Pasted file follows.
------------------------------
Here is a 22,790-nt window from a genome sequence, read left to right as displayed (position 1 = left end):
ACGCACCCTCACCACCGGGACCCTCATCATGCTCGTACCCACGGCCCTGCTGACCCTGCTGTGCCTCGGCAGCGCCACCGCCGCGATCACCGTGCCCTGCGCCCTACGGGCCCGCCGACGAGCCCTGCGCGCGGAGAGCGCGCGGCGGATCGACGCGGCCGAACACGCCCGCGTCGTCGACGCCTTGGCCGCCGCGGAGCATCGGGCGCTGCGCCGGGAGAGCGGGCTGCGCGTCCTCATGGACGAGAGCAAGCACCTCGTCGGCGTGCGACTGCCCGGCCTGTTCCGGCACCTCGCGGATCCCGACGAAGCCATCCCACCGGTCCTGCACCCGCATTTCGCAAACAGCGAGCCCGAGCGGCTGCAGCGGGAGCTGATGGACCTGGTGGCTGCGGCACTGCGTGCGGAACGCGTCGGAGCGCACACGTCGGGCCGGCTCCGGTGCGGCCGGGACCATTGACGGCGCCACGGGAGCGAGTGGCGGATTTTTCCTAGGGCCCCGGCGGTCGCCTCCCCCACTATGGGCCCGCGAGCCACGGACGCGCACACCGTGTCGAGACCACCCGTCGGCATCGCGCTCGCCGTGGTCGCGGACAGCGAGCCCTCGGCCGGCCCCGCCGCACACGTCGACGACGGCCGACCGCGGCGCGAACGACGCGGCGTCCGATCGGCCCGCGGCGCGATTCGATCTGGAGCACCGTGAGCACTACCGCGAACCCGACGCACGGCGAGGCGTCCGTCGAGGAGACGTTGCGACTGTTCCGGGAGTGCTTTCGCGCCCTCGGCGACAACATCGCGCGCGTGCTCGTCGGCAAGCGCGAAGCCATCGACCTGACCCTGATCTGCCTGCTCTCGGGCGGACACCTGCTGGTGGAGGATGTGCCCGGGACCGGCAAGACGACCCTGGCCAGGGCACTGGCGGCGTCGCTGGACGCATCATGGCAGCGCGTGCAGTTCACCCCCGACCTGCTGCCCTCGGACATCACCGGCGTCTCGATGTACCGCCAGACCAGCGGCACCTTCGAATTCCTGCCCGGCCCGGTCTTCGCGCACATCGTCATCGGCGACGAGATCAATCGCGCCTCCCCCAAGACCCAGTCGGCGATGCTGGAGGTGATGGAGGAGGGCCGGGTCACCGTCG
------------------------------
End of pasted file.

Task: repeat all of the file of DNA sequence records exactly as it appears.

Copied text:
Here is a 22,790-nt window from a genome sequence, read left to right as displayed (position 1 = left end):
ACGCACCCTCACCACCGGGACCCTCATCATGCTCGTACCCACGGCCCTGCTGACCCTGCTGTGCCTCGGCAGCGCCACCGCCGCGATCACCGTGCCCTGCGCCCTACGGGCCCGCCGACGAGCCCTGCGCGCGGAGAGCGCGCGGCGGATCGACGCGGCCGAACACGCCCGCGTCGTCGACGCCTTGGCCGCCGCGGAGCATCGGGCGCTGCGCCGGGAGAGCGGGCTGCGCGTCCTCATGGACGAGAGCAAGCACCTCGTCGGCGTGCGACTGCCCGGCCTGTTCCGGCACCTCGCGGATCCCGACGAAGCCATCCCACCGGTCCTGCACCCGCATTTCGCAAACAGCGAGCCCGAGCGGCTGCAGCGGGAGCTGATGGACCTGGTGGCTGCGGCACTGCGTGCGGAACGCGTCGGAGCGCACACGTCGGGCCGGCTCCGGTGCGGCCGGGACCATTGACGGCGCCACGGGAGCGAGTGGCGGATTTTTCCTAGGGCCCCGGCGGTCGCCTCCCCCACTATGGGCCCGCGAGCCACGGACGCGCACACCGTGTCGAGACCACCCGTCGGCATCGCGCTCGCCGTGGTCGCGGACAGCGAGCCCTCGGCCGGCCCCGCCGCACACGTCGACGACGGCCGACCGCGGCGCGAACGACGCGGCGTCCGATCGGCCCGCGGCGCGATTCGATCTGGAGCACCGTGAGCACTACCGCGAACCCGACGCACGGCGAGGCGTCCGTCGAGGAGACGTTGCGACTGTTCCGGGAGTGCTTTCGCGCCCTCGGCGACAACATCGCGCGCGTGCTCGTCGGCAAGCGCGAAGCCATCGACCTGACCCTGATCTGCCTGCTCTCGGGCGGACACCTGCTGGTGGAGGATGTGCCCGGGACCGGCAAGACGACCCTGGCCAGGGCACTGGCGGCGTCGCTGGACGCATCATGGCAGCGCGTGCAGTTCACCCCCGACCTGCTGCCCTCGGACATCACCGGCGTCTCGATGTACCGCCAGACCAGCGGCACCTTCGAATTCCTGCCCGGCCCGGTCTTCGCGCACATCGTCATCGGCGACGAGATCAATCGCGCCTCCCCCAAGACCCAGTCGGCGATGCTGGAGGTGATGGAGGAGGGCCGGGTCACCGTCG